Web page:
Date of Award

May 2021

Document Type


Degree Name

Doctor of Philosophy (PhD)


Human Centered Computing

Committee Member

Andrew Robb

Committee Member

Matthew Boyer

Committee Member

Guo Freeman

Committee Member

Larry Hodges


This manuscript presents the result of a series of studies intended to shed light on understanding how trends regarding user experiences in VR changes over time when engaging with VR games.

In my first study, I explored how user experiences compared when playing Minecraft on the desktop against playing Minecraft within an immersive virtual reality port. Fourteen players completed six 45 minute sessions, three sessions were played on the desktop, and three in VR. The Gaming Experience Questionnaire, i-Group presence questionnaire, and Simulator Sickness Questionnaire were administered after each session, and players were interviewed at the end of the experiment. Survey data showed substantial increases in presence and positive emotions when playing Minecraft in VR while multiple themes emerged in participant interviews: participants' heightened emotional experiences playing Minecraft in VR was closely linked to feelings of immersion and improved sense of scale; participants overall enjoyed using motion controls, though they felt indirect input was better for some actions; and players generally disliked traveling via teleportation, as they found it disorienting and immersion-breaking.

In my second study, I identified temporal shifts in user perceptions that had taken place within the first two years that consumer VR devices had become available. To consider what could be learned about the long-term use of consumer VR devices, I analyzed online forums discussions devoted to specifically VR. I gathered posts made on the /r/Vive subreddit from the first two years after the HTC Vive's release. Over time, users moved from passive to active as their attitudes and expectations towards presence and simulator sickness matured. The significant trends of interest found to influence this was game design implementation and locomotion techniques.

In my third study, again, I examined the data taken from the /r/Vive subreddit forum posts to gain further insights into the scope of what ``lingering effects'' users had reported experiencing after using VR and the progression of these effects over time. After identifying search terms designed to discover comments made about lingering effects, I found three significant categories of lingering effects (besides simulator sickness) during my qualitative analysis: perceptual effects, behavioral effects, and changes in dreams. The perceptual and behavioral categories were further divided into sub-themes; including disruption of body ownership and proprioception, loss of a sense of depth in the real world, visual after effects, the need to verify the reality of the natural world through touch, hesitation when moving in the real world, and attempts to apply VR interaction metaphors to real-life interactions. After identifying these categories of effects, I mapped out how these effects progressed concerning time. In particular, I coded data according to four temporal concepts: 1) how long must be spent in VR to trigger an effect, 2) how long before the onset of an effect upon exiting VR, 3) the duration of any specific effect, and 4) the total duration that all effects can continue to occur overall.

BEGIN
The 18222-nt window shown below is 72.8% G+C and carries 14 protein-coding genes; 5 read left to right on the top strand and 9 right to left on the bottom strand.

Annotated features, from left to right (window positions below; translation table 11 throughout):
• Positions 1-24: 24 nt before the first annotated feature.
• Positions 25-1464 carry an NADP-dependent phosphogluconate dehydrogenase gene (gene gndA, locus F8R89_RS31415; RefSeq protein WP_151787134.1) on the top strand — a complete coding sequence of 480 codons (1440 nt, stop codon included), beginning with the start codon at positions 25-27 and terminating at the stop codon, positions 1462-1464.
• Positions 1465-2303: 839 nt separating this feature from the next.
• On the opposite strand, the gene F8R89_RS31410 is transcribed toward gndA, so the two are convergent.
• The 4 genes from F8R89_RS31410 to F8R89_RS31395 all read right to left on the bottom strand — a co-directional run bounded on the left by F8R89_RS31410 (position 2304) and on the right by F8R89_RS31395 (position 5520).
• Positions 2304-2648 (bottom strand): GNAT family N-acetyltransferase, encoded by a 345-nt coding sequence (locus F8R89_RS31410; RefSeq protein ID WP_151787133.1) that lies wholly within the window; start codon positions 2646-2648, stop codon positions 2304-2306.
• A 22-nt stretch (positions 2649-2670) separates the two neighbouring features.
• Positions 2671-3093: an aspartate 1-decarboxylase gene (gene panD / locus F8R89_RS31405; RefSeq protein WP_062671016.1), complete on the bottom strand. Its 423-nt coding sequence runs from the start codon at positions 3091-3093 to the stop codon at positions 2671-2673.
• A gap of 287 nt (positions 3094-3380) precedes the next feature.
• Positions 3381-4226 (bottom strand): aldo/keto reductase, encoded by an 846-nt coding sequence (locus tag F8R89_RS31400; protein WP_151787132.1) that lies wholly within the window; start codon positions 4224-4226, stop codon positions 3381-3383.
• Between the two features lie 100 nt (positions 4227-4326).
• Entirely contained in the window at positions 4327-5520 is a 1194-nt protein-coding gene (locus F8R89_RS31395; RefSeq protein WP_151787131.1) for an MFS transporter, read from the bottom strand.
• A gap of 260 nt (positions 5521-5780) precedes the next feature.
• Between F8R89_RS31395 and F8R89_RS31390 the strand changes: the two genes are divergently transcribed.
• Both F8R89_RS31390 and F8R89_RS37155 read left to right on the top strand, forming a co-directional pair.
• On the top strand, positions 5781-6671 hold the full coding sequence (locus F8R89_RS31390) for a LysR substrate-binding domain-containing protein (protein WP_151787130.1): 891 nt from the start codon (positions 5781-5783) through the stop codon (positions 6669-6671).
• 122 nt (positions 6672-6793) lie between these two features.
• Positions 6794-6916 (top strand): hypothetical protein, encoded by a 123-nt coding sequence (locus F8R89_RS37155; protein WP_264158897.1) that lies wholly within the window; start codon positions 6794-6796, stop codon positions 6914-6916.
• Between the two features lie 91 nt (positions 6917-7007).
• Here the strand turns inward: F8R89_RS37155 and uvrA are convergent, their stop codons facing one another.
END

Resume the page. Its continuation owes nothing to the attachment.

In my fourth study, I examined how user experiences and trends regarding presence changed throughout a single gaming session. Participants were immersed in a virtual experience called 'The Secret Shop' and given instructions to explore their surroundings with no guided direction. After their experience ended, users performed an After Action Review (AAR) while watching a recording of their recent experience, followed by a semi-structured interview. I graphed each user's feelings of presence over time from second to second using the results of the After Action Review. Presence was shown in these graphs to both rise and fall, gradually and rapidly, throughout the course of each user's experience. The analysis of both the graphs and the interviews then showed that presence was significantly impacted by user expectations, affordance inconsistencies, and the intensity of engagement experienced throughout the session.

In my final study, I loaned out VR headsets to local novice users to track their perceptions of presence across the span of four weeks. Users were given the freedom to explore any VR games and applications of interest to them off-site to simulate regular VR consumer experiences. In this study, I analyzed how over time, novice users gradually evolved in their understanding of presence and what became most important to them in order to maintain and create it in the form of visual appeal, interaction techniques, and locomotion. I also found that the levels of engagement experienced across games were shown to be linked to whether users experienced lingering effects, how their perceptions of time spent within VR had been altered, and whether or not they retained any interest in investing in future VR-related purchases.



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